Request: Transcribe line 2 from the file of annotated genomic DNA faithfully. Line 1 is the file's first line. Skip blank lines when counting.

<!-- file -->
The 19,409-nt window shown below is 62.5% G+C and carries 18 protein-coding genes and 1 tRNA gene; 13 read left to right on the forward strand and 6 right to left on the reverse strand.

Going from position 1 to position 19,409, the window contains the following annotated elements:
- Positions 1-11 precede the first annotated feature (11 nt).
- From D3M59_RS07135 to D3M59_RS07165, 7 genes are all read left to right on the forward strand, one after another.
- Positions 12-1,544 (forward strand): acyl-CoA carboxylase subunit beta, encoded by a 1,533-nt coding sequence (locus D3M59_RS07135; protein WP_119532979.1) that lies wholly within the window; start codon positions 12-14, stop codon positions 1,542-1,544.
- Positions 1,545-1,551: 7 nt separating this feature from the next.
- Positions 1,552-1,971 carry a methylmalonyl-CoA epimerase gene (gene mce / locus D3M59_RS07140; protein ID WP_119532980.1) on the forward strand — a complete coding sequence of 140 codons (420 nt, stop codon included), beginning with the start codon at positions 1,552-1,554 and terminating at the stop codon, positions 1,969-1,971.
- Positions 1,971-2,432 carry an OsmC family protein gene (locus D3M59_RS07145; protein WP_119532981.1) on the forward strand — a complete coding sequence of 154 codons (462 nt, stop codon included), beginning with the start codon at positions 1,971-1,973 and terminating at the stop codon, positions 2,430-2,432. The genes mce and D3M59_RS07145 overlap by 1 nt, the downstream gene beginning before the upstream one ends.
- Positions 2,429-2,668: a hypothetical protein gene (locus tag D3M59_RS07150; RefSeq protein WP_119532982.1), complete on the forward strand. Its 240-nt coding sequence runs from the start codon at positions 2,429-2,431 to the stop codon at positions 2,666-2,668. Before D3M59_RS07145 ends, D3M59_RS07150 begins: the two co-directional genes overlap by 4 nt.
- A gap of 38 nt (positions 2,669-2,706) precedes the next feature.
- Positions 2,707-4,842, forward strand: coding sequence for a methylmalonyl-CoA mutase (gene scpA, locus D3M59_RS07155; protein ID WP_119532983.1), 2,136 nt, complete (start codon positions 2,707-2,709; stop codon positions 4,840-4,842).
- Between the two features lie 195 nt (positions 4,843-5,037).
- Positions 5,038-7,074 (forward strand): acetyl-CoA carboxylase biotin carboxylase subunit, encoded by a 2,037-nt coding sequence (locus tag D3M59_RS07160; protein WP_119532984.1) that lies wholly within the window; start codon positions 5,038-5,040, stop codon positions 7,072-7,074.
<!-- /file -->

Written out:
Going from position 1 to position 19,409, the window contains the following annotated elements: